Abstract 3725: Myocardial Microvascular Obstruction in Sudden Death from Acute Myocardial Infarction Occurs more often in Coronary Plaque Erosion than in Plaque Rupture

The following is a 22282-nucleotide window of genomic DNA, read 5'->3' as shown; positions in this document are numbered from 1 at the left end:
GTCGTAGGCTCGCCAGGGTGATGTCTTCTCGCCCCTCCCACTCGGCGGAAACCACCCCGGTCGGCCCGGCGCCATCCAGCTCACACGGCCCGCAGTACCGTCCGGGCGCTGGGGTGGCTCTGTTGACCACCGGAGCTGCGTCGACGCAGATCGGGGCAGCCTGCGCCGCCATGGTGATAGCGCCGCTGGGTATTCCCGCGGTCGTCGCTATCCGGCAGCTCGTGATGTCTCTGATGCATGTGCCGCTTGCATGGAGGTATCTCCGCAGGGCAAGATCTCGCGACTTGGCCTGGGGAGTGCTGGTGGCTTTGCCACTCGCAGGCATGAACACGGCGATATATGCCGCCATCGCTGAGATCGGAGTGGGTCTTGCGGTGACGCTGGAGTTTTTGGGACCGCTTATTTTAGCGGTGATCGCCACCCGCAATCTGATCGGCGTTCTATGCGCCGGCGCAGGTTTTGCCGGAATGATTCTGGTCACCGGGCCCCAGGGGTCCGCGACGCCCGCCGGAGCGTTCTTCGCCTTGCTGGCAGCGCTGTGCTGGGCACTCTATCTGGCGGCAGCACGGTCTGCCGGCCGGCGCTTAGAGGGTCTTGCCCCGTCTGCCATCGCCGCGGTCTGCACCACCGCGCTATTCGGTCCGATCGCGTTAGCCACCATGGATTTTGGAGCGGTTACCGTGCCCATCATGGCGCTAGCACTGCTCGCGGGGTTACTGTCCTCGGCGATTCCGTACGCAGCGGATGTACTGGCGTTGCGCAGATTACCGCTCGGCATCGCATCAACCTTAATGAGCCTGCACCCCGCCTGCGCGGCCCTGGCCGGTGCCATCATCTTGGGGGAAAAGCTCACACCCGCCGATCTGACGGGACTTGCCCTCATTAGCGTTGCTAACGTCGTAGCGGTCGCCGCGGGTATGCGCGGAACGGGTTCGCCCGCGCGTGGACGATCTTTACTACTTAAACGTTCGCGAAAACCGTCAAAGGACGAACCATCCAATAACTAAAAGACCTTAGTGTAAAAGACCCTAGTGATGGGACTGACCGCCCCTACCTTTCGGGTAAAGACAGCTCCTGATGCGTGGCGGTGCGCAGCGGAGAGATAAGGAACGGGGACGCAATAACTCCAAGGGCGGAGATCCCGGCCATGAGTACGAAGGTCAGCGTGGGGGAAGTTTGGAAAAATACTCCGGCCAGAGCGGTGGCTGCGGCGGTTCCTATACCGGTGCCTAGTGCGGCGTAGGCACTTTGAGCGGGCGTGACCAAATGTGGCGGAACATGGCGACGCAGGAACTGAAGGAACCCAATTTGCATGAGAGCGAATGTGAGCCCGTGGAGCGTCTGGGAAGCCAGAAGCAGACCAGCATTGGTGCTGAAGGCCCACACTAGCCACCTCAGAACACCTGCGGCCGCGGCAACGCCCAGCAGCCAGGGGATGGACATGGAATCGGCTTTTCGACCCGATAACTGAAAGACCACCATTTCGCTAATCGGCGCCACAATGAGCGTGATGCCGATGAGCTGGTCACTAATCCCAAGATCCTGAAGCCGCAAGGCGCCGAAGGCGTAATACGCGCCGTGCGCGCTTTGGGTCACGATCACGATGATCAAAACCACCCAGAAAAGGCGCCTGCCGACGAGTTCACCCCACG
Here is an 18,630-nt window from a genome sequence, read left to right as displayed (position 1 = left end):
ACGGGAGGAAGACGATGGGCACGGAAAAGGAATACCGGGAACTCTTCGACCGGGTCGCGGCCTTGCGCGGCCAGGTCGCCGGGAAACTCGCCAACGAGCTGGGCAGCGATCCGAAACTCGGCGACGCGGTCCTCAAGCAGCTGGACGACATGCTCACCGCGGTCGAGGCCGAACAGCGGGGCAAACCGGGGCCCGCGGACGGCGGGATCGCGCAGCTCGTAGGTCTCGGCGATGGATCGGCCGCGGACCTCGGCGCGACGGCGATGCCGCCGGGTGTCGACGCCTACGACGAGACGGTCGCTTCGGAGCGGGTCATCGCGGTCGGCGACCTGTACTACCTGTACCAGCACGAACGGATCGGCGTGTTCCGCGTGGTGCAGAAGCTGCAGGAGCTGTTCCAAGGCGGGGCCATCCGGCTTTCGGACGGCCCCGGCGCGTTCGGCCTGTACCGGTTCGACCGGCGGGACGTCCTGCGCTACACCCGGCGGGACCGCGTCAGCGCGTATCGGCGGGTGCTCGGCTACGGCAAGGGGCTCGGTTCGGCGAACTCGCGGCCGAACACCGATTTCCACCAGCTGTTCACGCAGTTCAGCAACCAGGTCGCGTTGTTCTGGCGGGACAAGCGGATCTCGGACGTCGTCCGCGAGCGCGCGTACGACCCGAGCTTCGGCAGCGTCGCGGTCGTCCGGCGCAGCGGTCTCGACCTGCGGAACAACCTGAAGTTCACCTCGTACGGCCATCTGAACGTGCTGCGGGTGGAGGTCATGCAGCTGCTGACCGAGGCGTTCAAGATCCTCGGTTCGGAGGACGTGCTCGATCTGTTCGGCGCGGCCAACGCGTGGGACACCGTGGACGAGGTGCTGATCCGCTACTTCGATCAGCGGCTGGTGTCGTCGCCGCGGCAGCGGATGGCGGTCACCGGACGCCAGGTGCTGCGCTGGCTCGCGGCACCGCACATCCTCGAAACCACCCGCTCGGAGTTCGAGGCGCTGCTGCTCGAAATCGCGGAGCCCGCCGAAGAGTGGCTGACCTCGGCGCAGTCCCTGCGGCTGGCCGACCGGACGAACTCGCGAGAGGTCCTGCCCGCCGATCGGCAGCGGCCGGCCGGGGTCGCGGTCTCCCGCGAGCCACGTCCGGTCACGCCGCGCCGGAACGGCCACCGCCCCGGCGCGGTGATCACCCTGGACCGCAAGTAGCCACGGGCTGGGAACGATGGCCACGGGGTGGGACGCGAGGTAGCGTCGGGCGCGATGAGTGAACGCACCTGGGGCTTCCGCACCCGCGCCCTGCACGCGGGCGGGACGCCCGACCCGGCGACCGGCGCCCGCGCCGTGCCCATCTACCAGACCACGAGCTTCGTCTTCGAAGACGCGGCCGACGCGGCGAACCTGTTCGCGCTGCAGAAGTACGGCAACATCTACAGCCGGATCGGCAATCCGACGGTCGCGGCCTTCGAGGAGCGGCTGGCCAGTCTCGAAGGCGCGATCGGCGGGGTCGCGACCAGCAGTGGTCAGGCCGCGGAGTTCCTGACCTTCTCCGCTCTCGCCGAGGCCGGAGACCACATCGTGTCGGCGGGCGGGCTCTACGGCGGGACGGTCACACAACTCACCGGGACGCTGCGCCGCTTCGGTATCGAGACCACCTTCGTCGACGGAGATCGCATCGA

Epicardial coronary artery thrombosis is associated with myocardial microvascular obstruction (MVO) and microemboli. Clinical consequences include acute myocardial infarction and sudden cardiac death from myocardial MVO and myocyte necrosis. We thus characterized myocardial histopathology and morphometry and related these findings to epicardial coronary artery plaque in patients dying from coronary artery occlusion. Hearts from patients with proven sudden coronary death from acute coronary artery occlusion underwent histopathologic characterization for MVO, cardiac microemboli, and epicardial coronary artery plaque. Immunohistochemistry was performed on microvascular thrombus to evaluate for platelet and fibrin content. Forty four cases were studied (mean age at death 51 ± 15 yrs). All emboli and MVO thrombus stained for both fibrin and platelets, and occurred in 54% of all patients, mean 4.5 microemboli/heart. Of all occluded microvessels, 89% were less than 120 um diameter (39% were < 30 um dia), and only 4% were greater than 200 um diameter. Microvascular obstruction and emboli occurred more often in epicardial plaque erosion (74% vs 40% of cases with MVO), and was most common in the LAD territory. Histopathologic epicardial coronary stenosis severity was (mean) 74% in those with emboli and 75% in those without (p=ns). Microemboli and microvascular obstruction are very common in patients dying of acute coronary artery thrombosis. Plaque erosion may be most likely to cause such emboli, with accumulation in sub-200 micron vessels. These emboli and microvessel obstruction have a prominent clinical role due to associated myonecrosis. Interventional strategies for eliminating MVO may be useful to limit myocardial damage and prevent long term sequelae.